NZ-controlled but UK-based FNZ, a systems provider, has had its agreed takeover of Australian-controlled GBST stalled by the UK competition watchdog while it investigates the tie-up. FNZ bought GBST in July and the deal was settled last month, but now a “stop order” has been issued.
The Competition and Markets Authority (CMA) of the UK issued a stop order on FNZ soon after the settlement to prevent it absorbing the GBST operations in the UK. The CMA later revoked the original enforcement order, issuing an almost identical document roping in FNZ’s majority private equity owners – the Canadian Caisse de dépôt et placement du Québec and the Al Gore-founded Generation Investment Management – to the legal action.
According to the most-recent CMA order, the competition regulator “is considering… whether it is or may be the case that a relevant merger situation has been created and whether the creation of that situation has resulted or may be expected to result in a substantial lessening of competition in any market or markets in the United Kingdom”.
UK media reported that in the wake of the GBST takeover and pending transfers, FNZ would more than double its UK investment platform assets from £94.7 billion to £243.6 billion, equating to a more than 60 per cent market share.
Under the terms of the CMA order, the named FNZ-linked entities are banned from any action that may:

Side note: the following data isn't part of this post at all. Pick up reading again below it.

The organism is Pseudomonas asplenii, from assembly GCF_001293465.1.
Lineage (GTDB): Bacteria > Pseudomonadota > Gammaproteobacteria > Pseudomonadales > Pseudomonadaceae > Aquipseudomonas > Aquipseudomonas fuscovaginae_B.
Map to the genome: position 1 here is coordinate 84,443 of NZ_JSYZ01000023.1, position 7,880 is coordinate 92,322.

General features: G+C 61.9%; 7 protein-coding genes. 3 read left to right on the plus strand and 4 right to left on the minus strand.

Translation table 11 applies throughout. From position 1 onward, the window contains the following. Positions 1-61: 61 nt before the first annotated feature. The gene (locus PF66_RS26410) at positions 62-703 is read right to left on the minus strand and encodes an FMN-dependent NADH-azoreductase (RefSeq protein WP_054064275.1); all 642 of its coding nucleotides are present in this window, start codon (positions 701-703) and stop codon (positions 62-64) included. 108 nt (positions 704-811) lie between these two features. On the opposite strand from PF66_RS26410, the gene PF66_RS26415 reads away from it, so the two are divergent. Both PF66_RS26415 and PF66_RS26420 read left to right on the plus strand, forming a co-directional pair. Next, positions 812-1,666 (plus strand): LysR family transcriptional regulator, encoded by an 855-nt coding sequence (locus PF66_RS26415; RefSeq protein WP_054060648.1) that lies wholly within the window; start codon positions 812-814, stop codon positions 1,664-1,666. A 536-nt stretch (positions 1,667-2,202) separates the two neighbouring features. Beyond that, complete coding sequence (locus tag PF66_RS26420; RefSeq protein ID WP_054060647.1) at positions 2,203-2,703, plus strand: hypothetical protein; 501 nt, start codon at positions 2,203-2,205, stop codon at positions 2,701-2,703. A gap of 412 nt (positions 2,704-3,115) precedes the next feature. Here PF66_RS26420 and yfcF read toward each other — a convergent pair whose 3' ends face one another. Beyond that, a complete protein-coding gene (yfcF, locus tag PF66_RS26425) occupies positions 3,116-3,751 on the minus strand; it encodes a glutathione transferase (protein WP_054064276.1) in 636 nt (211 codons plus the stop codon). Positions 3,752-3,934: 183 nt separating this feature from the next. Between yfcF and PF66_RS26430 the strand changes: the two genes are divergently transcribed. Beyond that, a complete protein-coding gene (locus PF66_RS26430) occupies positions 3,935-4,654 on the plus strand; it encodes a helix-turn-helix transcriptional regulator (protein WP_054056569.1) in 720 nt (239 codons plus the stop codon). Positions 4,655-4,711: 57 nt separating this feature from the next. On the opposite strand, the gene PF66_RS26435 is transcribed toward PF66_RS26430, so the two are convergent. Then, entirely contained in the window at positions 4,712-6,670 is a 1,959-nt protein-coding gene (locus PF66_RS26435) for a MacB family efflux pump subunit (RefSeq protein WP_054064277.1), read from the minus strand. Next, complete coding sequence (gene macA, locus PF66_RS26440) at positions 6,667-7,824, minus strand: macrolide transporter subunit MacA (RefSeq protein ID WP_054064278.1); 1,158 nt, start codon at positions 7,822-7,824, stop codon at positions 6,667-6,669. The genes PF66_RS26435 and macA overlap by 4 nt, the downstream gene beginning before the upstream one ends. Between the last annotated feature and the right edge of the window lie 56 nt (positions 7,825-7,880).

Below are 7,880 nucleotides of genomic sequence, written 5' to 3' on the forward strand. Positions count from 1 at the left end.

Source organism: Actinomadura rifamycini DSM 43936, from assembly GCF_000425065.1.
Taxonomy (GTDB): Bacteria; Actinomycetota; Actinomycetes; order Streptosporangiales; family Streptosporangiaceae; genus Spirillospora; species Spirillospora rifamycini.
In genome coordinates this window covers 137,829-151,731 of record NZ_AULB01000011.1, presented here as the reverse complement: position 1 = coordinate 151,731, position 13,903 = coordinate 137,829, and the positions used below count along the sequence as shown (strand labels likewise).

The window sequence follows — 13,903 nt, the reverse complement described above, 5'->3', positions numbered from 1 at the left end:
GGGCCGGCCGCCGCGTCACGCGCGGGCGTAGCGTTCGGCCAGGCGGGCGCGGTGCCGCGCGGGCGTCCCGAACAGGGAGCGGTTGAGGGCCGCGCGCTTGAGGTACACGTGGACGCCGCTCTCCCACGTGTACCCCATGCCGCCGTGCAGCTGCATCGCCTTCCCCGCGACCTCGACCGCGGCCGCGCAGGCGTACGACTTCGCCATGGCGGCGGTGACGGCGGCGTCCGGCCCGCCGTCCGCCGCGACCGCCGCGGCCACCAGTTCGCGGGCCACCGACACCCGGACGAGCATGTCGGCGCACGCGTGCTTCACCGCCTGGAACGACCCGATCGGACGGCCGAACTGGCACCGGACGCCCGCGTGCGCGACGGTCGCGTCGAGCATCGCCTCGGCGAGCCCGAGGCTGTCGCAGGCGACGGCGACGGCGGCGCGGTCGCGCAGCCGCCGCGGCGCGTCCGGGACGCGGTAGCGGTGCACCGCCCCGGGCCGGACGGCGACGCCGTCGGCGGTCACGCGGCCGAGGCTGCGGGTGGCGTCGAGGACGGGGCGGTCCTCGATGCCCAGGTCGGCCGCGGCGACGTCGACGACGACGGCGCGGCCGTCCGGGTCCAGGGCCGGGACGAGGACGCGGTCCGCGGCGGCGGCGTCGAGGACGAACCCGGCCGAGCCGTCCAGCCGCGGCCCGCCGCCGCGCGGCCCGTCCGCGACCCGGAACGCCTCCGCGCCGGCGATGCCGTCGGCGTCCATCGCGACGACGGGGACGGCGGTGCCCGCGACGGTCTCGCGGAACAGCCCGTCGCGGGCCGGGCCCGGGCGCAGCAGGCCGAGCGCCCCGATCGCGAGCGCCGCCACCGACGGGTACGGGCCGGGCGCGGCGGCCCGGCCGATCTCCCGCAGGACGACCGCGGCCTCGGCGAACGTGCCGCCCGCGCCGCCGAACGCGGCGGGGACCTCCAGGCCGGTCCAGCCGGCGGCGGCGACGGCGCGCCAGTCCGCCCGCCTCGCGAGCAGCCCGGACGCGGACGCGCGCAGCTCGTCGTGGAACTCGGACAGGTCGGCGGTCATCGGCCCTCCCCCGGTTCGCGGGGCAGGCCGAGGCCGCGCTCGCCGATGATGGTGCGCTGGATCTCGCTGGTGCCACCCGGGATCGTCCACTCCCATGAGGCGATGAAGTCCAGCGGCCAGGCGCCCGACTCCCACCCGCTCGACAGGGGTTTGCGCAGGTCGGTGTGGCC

- lead to the integration of the GBST business with the FNZ business;
- transfer the ownership or control of the FNZ business or the GBST business or any of their subsidiaries; or
- otherwise impair the ability of the GBST business or the FNZ business to compete independently in any of the markets affected by the transaction.
The CMA, which has yet to fix a formal deadline for the merger investigation, also imposes further strict rules to ensure FNZ continues to run GBST as a completely separate business until the inquiry is completed.
For example, the UK regulator bans FNZ from intermingling business contracts, staff, assets and information technology with GBST.
Among other restraints, the CMA order says “no business secrets, know-how, commercially sensitive information, intellectual property or any other information of a confidential or proprietary nature relating to either of the two businesses shall pass, directly or indirectly, from the GBST business… or vice-versa…”
The GBST purchase is not expected to create any competitive issues in Australia or NZ where there is little overlap with the FNZ business lines.
An FNZ spokesperson told UK trade press that the group, headed by Adrian Durham, would “cooperate fully with the CMA to provide all the relevant information and will operate the two businesses separately pending completion of the review”.
– David Chaplin, Investment News NZ